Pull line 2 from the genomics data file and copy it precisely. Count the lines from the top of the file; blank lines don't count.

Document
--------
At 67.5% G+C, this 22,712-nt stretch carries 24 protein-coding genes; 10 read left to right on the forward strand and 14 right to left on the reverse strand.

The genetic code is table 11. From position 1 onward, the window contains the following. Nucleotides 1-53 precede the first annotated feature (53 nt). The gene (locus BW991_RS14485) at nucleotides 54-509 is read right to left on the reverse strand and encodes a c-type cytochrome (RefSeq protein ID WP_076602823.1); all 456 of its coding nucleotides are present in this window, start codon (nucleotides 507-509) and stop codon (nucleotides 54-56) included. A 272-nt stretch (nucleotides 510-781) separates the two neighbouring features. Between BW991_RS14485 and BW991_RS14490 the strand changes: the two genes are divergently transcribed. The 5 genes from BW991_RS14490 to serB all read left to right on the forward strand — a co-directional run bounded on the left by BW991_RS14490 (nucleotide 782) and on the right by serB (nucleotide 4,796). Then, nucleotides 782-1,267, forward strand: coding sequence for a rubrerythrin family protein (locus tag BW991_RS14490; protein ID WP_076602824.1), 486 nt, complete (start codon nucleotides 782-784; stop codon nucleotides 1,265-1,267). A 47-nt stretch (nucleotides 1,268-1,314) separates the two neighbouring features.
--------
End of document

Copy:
The genetic code is table 11. From position 1 onward, the window contains the following. Nucleotides 1-53 precede the first annotated feature (53 nt). The gene (locus BW991_RS14485) at nucleotides 54-509 is read right to left on the reverse strand and encodes a c-type cytochrome (RefSeq protein ID WP_076602823.1); all 456 of its coding nucleotides are present in this window, start codon (nucleotides 507-509) and stop codon (nucleotides 54-56) included. A 272-nt stretch (nucleotides 510-781) separates the two neighbouring features. Between BW991_RS14485 and BW991_RS14490 the strand changes: the two genes are divergently transcribed. The 5 genes from BW991_RS14490 to serB all read left to right on the forward strand — a co-directional run bounded on the left by BW991_RS14490 (nucleotide 782) and on the right by serB (nucleotide 4,796). Then, nucleotides 782-1,267, forward strand: coding sequence for a rubrerythrin family protein (locus tag BW991_RS14490; protein ID WP_076602824.1), 486 nt, complete (start codon nucleotides 782-784; stop codon nucleotides 1,265-1,267). A 47-nt stretch (nucleotides 1,268-1,314) separates the two neighbouring features.